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Why Dungeons & Dragons Fans Should Play Betrayal at Baldur’s Gate

Betrayal at Baldur’s Gate combines D&D’s co-operative, fantasy and RPG elements in a standalone version of an already popular board game.

Dungeons & Dragons has ruled the fantasy RPG tabletop gaming space for years, spawning many versions and inspiring other games. It’s also lent itself to the video game world, most noticeably being the base for the Baldur’s Gate franchise. While fans wait for Baldur’s Gate 3 to leave early access, there are many other ways to get their D&D fix.

Betrayal at House on the Hill is a hugely popular cooperative horror board game where players start by teaming up to explore a haunted house before the real objective (one of 50 “haunts”) becomes apparent. Betrayal at Baldur’s Gate is a standalone version of this that replaces the horror and haunted house of the original with the fantasy streets, buildings, and catacombs of anD&D‘s iconic city. The game’s cooperative, fantasy, and RPG elements will all appeal to D&D fans who are looking for a shorter, yet still wildly fun, tabletop experience.

RELATED: Why It Makes Sense to Start With Digital Versions of Board Game

Betrayal‘s cooperative play is intriguing and certainly parallels the D&D experience. The real twist comes when the “haunt” is triggered, revealing the traitor, who will then be given their own set of rules to fight against the rest of the party. Like in D&D, players control their own characters, ultimately making their own decisions, but they will have to work together to overcome the shadow of Bhaal and defeat the traitor. Although there are far stricter rules in Betrayal compared to D&D, players can still have fun experimenting with different tactics and approaches to each scenario.

Of course, being based on D&D itself, Betrayal at Baldur’s Gate naturally includes many of the same classic fantasy references. For example, iconic enemies such as the psychic mind flayers can make an appearance, alongside more regular monsters such as trolls and dragons. Popular D&D items are also available such as the Eye of Vecna, the Iron Flask of Tuerney, and a Ten Foot Pole. These references may fit naturally into the game, but they’ll be especially sure to put a smile on the face of any D&D fan.

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The adventurers, too, contain nods to the game’s D&D roots. New to Betrayal at Baldur’s Gate, each character has a unique adventurer power that’s related to their race and class. For example, Gretchen Tictchwillow, the halfling Druid, can use the D&D power Wild Shape to shapeshift and adapt her stats. As expected, others, such as Clerics, who can heal others, and Wizards, who can use magic, also line up with their traditional D&D abilities. These powers make each character useful in their own way and are a nice addition to the original game.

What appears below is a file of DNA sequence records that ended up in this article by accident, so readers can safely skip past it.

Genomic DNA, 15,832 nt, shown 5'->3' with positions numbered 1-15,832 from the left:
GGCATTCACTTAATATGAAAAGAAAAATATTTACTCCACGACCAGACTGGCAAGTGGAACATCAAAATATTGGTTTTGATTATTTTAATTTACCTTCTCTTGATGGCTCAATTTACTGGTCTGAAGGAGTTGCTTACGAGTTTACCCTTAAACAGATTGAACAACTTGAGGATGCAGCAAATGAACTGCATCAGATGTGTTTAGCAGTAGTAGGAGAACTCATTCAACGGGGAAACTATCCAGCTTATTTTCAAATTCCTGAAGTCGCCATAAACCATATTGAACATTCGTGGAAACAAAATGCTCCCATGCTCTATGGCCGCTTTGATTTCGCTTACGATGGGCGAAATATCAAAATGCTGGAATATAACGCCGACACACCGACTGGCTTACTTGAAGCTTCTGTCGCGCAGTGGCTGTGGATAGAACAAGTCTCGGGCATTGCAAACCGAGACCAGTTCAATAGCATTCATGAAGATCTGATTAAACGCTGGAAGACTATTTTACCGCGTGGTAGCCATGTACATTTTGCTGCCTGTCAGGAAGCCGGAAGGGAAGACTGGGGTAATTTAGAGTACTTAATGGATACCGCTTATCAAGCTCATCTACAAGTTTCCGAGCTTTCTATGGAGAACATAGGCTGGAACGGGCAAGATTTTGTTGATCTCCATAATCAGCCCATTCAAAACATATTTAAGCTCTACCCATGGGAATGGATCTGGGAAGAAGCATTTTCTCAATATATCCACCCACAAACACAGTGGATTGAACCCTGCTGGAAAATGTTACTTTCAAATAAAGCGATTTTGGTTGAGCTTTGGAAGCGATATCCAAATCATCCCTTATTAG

Betrayal‘s RPG elements go beyond class abilities. Each adventurer has their own set of stats and attributes. Rther than being replaced with D&D-specific stats, the characters in Betrayal at Baldur’s Gate keep the original game’s attributes: Speed, Might, Sanity, and Intelligence. Despite this minor missed opportunity, this aspect of the game provides plenty of entertainment and, as in D&D, is the basis for each character’s ability to complete relevant tasks via successful dice rolls. These stats can increase or decrease throughout the game as players encounter enemies, find items, and complete events. A balanced party will be essential to success, as the adventurers never know what they might be facing next.

Betrayal at Baldur’s Gate improves on Betrayal at House on the Hill by adding unique adventurer powers and rebalancing the “haunt” rolls needed to trigger the “haunt.” Its new events, omens, items, tiles, and “haunt” scenarios are also a breath of fresh air for those who have experienced everything the original game has to offer. As a result, it’s a game well worth playing for any board game fan. However, D&D enthusiasts especially, will enjoy its gripping cooperative, fantasy and RPG elements, which all pay homage to the iconic tabletop giant.

Bethany-May Howard is a Gaming Features Writer for CBR. She’s been gaming ever since she was gifted a Game Boy Advance and Mario Kart: Super Circuit for her seventh birthday. She runs her own gaming Twitter and wrote articles for her own website before joining CBR. If it weren’t for her irreplaceable love for Fallout 3, Ghost of Tsushima would be her favourite game. She’s also a semi-professional football (soccer) player based in South West England.

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